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Yenyenning Lake
Location Wheatbelt, Western Australia
Coordinates 32°14′02″S 117°11′54″E / 32.23389°S 117.19833°E / -32.23389; 117.19833Coordinates: 32°14′02″S 117°11′54″E / 32.23389°S 117.19833°E / -32.23389; 117.19833
Type saline
Catchment area 13,000 ha (32,000 acres)
Basin countries Australia
Surface area 150 ha (370 acres)

Yenyenning Lake, also often spelt Yenyening Lakes, and associated lakes are in the upper Avon River catchment area in Western Australia, and the source of the Avon and Swan River systems.

It is located in the Wheatbelt region of Western Australia approximately 31 km (19 mi) north east of Brookton. The names of the lakes and features from the western end of the chain are:

  • Causeway Lake
  • Johnnie's Lake
  • Ski Lake
  • Racecourse Lake
  • Ossigs Lake
  • (feature known as The Neck)
  • (unnamed water here)
  • Mud Lake
  • Rocky Lake
  • (unnamed water here)
  • Swan Lake
  • (feature known as the Channel)

The lakes are part of what are called playa lake chains, and the system is often referred to as an example.

The 13,000 ha (32,000-acre) catchment area is composed of alluvial and aeolian deposits; it receives an average annual rainfall of 452 mm (17.8 in) and has an annual evaporation rate of 2,004 mm (78.9 in). The lakes are found along major ancient drainage lines with a broad drainage floor over a paleochannel and at the meeting point of the zone of ancient drainage and the zone of rejuvenated drainage. The larger lakes in the system are separated by sandy rises, saline drainage floors and diffuse drainage lines.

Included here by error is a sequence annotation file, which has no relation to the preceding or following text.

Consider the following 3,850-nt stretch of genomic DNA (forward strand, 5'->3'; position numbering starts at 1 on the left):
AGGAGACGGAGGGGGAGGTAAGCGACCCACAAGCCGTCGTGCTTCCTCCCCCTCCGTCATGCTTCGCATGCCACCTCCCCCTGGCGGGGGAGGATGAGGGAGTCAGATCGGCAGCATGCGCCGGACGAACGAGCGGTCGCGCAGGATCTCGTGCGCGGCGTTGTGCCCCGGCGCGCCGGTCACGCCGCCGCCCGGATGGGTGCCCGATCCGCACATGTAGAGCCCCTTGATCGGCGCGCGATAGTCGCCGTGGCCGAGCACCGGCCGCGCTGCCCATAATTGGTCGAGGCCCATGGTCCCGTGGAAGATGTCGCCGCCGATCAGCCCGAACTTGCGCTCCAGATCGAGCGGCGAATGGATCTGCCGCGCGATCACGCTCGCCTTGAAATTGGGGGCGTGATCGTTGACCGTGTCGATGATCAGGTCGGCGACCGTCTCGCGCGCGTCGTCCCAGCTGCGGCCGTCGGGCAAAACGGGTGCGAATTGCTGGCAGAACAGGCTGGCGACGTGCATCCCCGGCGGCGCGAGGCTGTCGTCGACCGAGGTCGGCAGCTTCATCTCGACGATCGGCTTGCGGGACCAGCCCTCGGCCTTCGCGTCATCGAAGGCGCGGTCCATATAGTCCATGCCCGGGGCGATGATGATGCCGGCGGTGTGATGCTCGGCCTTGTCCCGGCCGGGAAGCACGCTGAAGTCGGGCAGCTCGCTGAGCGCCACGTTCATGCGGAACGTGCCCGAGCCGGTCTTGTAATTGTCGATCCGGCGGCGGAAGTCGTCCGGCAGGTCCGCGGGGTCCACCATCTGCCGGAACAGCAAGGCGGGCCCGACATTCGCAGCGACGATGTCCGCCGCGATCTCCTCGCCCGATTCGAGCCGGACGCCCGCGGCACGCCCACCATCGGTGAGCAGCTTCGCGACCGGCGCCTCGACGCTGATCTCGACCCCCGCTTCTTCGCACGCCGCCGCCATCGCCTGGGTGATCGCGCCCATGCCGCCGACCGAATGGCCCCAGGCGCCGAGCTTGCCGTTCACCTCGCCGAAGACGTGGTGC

Situated in the Wheatbelt region, the lakes have had adjoining land heavily used for agriculture since European settlement in the region. The lakes occur in three adjoining local government areas, Beverley, Brookton and Quairading. The lakes, which are a wildlife haven, were often referred to as the County Peak lakes and can be seen from the summit of nearby County Peak.

The resultant problems, including salinity issues, have been researched and investigated extensively. The location west of the lakes, where a dam was created in the early 1900s, is known as the Qualandry Crossing, and has had extensive commentary as to its effectiveness in relation to salinity issues.

Remnant vegetation that surrounds the lakes has been made into a nature reserve.

In the early twentieth century some of the lakes had been identified as either fresh or salty and in the 1970s the lakes were known for duck shooting.

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